Five paintings allegedly by Adolf Hitler to be auctioned in Nuremberg

Peralta99

Alt-Account
Member
Feb 2, 2019
74
Echoing what others have said, these should be in a museum.


Something about some rich dude paying for these to sit in a private collection is distasteful.
 
Oct 26, 2017
1,095
If they must continue to exist, they belong in a museum.
They belong in a museum
Nope, disagree. Put them in a museum. You don't burn history.
Fully agree with this. It says something about the human condition that a monster like Hitler could create such pleasant landscape paintings.
Despite the disgusting person that Hitler was, this items are pieces of history. They should belong in a museum because of that.
There nice paintings even if they were done by Hitler. They do belong to a museum. They are a part of history and there a reminder that external events broke him and turned him evil.
This. Don't destroy works of historical significance, but shit like this belongs in a museum, not some neonazi's parlor
Museum and teach about the horrors the author did in life so we may learn from it.
put them in a museum juxtaposed next to the atrocities he commited
Museum. You don't burn history.

Should be a poll it looks like.
That belongs in a museum
Echoing what others have said, these should be in a museum.


Something about some rich dude paying for these to sit in a private collection is distasteful.





 
Oct 27, 2017
5,786
There nice paintings even if they were done by Hitler. They do belong to a museum. They are a part of history and there a reminder that external events broke him and turned him evil.
They're not nice. They're terrible. They belong in a museum because Hitler made them. Guy was denied at artschool. He couldn't paint for shit.
 
Oct 26, 2017
4,846

The Guardian: Artworks allegedly by Adolf Hitler fail to sell at Nuremberg auction
Five paintings attributed to Adolf Hitler have failed to find buyers at an auction held amid anger at the sale of Nazi memorabilia.
High starting prices of between €19,000 and €45,000 ($21,000 and $50,000), and lingering suspicions about the authenticity of the artworks were thought to have scared off potential buyers at Saturday’s auction in Nuremberg.
The Weidler auction house did not comment on the reasons for the failure but said the paintings could yet be sold at a later date.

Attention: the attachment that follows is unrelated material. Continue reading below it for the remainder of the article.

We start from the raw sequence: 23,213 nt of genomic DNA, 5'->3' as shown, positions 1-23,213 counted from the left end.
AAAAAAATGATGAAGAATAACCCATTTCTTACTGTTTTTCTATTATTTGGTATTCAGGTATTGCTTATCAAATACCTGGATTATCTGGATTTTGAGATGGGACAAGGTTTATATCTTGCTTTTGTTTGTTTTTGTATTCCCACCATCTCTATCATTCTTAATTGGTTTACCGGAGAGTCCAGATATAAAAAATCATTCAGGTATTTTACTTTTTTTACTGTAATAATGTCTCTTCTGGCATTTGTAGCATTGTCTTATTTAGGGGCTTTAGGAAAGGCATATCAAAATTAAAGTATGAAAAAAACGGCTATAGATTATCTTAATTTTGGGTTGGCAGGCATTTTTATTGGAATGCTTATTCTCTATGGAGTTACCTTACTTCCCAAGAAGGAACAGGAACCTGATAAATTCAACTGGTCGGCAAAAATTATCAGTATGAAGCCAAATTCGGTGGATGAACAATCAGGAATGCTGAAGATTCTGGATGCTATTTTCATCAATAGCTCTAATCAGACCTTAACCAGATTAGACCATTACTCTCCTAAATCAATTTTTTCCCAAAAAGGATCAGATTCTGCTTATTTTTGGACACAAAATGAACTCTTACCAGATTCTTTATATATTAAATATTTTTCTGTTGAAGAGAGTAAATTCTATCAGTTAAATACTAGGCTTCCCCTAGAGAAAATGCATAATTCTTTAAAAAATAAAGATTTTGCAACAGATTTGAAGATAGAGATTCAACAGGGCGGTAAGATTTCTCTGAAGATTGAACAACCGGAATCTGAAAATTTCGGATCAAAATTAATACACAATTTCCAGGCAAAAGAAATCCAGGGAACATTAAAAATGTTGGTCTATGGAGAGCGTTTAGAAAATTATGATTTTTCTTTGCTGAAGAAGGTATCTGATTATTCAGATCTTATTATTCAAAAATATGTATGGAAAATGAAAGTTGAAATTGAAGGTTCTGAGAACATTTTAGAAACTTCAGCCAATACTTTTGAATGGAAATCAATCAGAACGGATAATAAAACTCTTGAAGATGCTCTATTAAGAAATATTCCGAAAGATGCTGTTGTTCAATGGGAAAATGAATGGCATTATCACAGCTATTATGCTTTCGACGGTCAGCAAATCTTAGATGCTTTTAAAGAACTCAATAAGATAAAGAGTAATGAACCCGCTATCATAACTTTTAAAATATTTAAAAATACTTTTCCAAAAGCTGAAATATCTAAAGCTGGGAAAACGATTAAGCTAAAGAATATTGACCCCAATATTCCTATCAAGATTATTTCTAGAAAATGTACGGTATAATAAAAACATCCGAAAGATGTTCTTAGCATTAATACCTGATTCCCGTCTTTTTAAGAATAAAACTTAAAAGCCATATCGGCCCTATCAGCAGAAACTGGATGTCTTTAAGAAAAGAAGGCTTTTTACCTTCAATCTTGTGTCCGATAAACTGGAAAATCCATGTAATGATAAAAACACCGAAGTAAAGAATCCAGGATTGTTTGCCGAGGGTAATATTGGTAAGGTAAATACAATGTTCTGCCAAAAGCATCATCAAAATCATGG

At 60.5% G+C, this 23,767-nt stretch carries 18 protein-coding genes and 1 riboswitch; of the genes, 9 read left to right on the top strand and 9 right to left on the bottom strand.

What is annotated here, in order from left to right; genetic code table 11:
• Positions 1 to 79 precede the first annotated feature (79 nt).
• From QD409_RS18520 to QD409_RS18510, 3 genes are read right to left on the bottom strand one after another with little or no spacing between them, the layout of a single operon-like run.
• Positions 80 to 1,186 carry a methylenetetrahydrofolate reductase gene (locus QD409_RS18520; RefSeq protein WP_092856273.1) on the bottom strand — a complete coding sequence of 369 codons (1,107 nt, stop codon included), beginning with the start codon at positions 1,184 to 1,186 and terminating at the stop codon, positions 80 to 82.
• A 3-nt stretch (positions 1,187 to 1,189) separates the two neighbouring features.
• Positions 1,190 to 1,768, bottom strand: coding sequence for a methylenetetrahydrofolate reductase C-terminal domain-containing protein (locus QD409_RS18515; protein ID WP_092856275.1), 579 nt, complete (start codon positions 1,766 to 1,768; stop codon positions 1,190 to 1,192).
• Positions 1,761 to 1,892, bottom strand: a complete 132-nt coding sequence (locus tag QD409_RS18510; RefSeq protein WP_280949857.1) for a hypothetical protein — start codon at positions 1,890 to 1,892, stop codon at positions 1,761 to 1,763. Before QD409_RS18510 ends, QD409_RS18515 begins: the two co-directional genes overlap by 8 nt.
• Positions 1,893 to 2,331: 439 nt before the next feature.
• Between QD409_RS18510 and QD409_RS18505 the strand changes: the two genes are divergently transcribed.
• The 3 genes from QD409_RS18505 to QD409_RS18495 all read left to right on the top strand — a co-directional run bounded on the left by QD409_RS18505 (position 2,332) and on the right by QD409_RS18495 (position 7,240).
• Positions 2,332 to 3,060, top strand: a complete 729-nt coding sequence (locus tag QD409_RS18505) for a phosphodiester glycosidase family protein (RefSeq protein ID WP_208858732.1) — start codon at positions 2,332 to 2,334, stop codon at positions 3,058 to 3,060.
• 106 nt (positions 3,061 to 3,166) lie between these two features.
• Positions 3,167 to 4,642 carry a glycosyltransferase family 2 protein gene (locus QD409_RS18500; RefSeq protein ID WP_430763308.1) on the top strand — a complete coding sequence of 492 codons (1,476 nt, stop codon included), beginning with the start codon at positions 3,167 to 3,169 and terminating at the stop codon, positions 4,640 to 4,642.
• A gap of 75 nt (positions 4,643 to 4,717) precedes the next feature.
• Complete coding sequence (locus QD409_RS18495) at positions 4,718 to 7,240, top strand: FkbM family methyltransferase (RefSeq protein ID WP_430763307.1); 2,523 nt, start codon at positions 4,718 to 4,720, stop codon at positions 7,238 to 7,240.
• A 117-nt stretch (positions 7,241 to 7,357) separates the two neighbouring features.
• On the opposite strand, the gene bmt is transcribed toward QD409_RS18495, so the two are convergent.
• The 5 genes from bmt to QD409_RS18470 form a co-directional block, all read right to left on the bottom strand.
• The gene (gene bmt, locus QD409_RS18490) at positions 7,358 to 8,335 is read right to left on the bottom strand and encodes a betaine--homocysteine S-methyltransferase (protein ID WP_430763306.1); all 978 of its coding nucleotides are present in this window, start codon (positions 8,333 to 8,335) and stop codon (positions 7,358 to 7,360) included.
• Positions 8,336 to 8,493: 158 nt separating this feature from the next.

Nuremberg’s mayor, Ulrich Maly, had earlier condemned the sale as being “in bad taste”.
Among the items that failed to sell were a mountain lake view and a painting of a wicker armchair with a swastika symbol presumed to have belonged to the late Nazi dictator.
The Weidler auction house held the “special sale” in Nuremberg, the city in which Nazi war criminals were tried in 1945.
Days before the sale a number of the artworks were withdrawn on suspicion they were fakes, with prosecutors stepping in.
Sales of alleged artworks by Hitler – who for a time tried to make a living as an artist in his native Austria – regularly spark outrage that collectors are willing to pay high prices for art linked to the country’s Nazi past.
According to Stephan Klingen of the Central Institute for Art History in Munich, Hitler had the style of “a moderately ambitious amateur” but his creations did not stand out from “hundreds of thousands” of comparable works from the period – making their authenticity especially hard to verify.
 
Oct 25, 2017
883

The Guardian: Artworks allegedly by Adolf Hitler fail to sell at Nuremberg auction
Five paintings attributed to Adolf Hitler have failed to find buyers at an auction held amid anger at the sale of Nazi memorabilia.
High starting prices of between €19,000 and €45,000 ($21,000 and $50,000), and lingering suspicions about the authenticity of the artworks were thought to have scared off potential buyers at Saturday’s auction in Nuremberg.
The Weidler auction house did not comment on the reasons for the failure but said the paintings could yet be sold at a later date.
Nuremberg’s mayor, Ulrich Maly, had earlier condemned the sale as being “in bad taste”.
Among the items that failed to sell were a mountain lake view and a painting of a wicker armchair with a swastika symbol presumed to have belonged to the late Nazi dictator.
The Weidler auction house held the “special sale” in Nuremberg, the city in which Nazi war criminals were tried in 1945.
Days before the sale a number of the artworks were withdrawn on suspicion they were fakes, with prosecutors stepping in.
Sales of alleged artworks by Hitler – who for a time tried to make a living as an artist in his native Austria – regularly spark outrage that collectors are willing to pay high prices for art linked to the country’s Nazi past.
According to Stephan Klingen of the Central Institute for Art History in Munich, Hitler had the style of “a moderately ambitious amateur” but his creations did not stand out from “hundreds of thousands” of comparable works from the period – making their authenticity especially hard to verify.
The article is contradicting its own headline. If prosecutors seized the paintings, no wonder they didn't find any buyers. That's also what can be read on German news -- they're seized, so they weren't actually part of the auction. Additionally, the auction house plans to sell them once their authenticity has been proven.
 
There is nothing wrong with preserving history, because the purpose of it is not now, but 200, 300, etc years in the future.